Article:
LIVING WITH INCONTINENCE
Incontinence exerciseRead more
Urination is the response to the muscular walls of the bladder contracting to push urine out, while the muscles of the urethra simultaneously relax to allow it to flow out. And prostate cancer itself can interfere with this function.
As you can see in this illustration, the prostate gland sits below the bladder and around the urethra. It makes sense then that any enlargement caused by cancer has the potential to restrict flow of urine out of the bladder and lead to urine retention and other bladder issues.
There are different types of treatment available for prostate cancer and each has an impact on continence. It is up to you and your doctor to decide which treatment is right for you.
When removing a cancerous prostate gland, it’s not uncommon to also acquire some damage to nerves and the sphincter muscle that sits between the bladder and the urethra. This ring of muscle’s usual state is to be clenched, holding urine in the bladder until it receives a message from the brain to release and allow urine to pass through. If it is damaged, that ability to hold urine back can be compromised, causing ‘after dribble’ and/or stress incontinence in men.
As well as targeting and destroying cancer cells, radiation can alter the density and elasticity of other tissue. It can also irritate the bladder, causing the muscle walls to involuntarily contract, unexpectedly forcing urine out. This is urge incontinence.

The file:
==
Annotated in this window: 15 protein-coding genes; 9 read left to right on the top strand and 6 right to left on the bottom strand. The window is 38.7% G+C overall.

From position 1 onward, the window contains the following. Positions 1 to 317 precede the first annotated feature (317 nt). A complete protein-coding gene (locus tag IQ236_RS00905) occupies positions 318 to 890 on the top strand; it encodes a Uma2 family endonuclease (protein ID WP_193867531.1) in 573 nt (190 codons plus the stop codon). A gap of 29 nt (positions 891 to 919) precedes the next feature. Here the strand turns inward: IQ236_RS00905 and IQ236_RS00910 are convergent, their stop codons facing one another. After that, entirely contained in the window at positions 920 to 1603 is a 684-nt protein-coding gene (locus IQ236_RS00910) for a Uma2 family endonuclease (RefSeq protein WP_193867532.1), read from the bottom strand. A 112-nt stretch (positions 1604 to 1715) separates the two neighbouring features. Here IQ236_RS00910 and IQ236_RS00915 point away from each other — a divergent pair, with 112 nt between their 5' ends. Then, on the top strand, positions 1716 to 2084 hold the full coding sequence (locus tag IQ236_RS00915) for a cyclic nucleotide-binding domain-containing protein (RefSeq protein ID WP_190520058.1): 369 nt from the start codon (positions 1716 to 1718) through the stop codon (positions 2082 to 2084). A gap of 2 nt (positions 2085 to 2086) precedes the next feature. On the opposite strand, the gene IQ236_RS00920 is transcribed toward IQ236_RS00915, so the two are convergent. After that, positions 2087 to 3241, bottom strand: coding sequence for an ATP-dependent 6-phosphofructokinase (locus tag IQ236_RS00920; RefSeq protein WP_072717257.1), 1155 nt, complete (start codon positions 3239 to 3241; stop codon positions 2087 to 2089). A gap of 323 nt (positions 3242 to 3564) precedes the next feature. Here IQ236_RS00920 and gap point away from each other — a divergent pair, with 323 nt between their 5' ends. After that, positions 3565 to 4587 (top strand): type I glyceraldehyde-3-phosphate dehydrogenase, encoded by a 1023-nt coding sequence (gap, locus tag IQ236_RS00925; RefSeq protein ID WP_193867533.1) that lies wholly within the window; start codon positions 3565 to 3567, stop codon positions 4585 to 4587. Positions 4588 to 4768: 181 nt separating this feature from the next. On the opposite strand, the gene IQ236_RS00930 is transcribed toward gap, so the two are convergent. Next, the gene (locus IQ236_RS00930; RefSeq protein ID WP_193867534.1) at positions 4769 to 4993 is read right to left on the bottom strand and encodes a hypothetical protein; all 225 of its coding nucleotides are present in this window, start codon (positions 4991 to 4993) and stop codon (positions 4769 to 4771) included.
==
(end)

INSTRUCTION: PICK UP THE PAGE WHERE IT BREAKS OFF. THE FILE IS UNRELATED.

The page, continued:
For many men, incontinence is the most difficult aspect of prostate cancer. However, it’s typically temporary with most men regaining control within six to twelve months of treatment.
In the meanwhile, here are some tips to consider.
A second attempt to cure the prostate cancer might be possible if the cancer is still believed to be just in the prostate area. You can speak with your doctors if it’s not going well. Meanwhile, the treatments can be:
Essity Australasia makes no warranties or representations regarding the completeness or accuracy of the information. This information should be used only as a guide and should not be relied upon as a substitute for professional, medical or other health professional advice.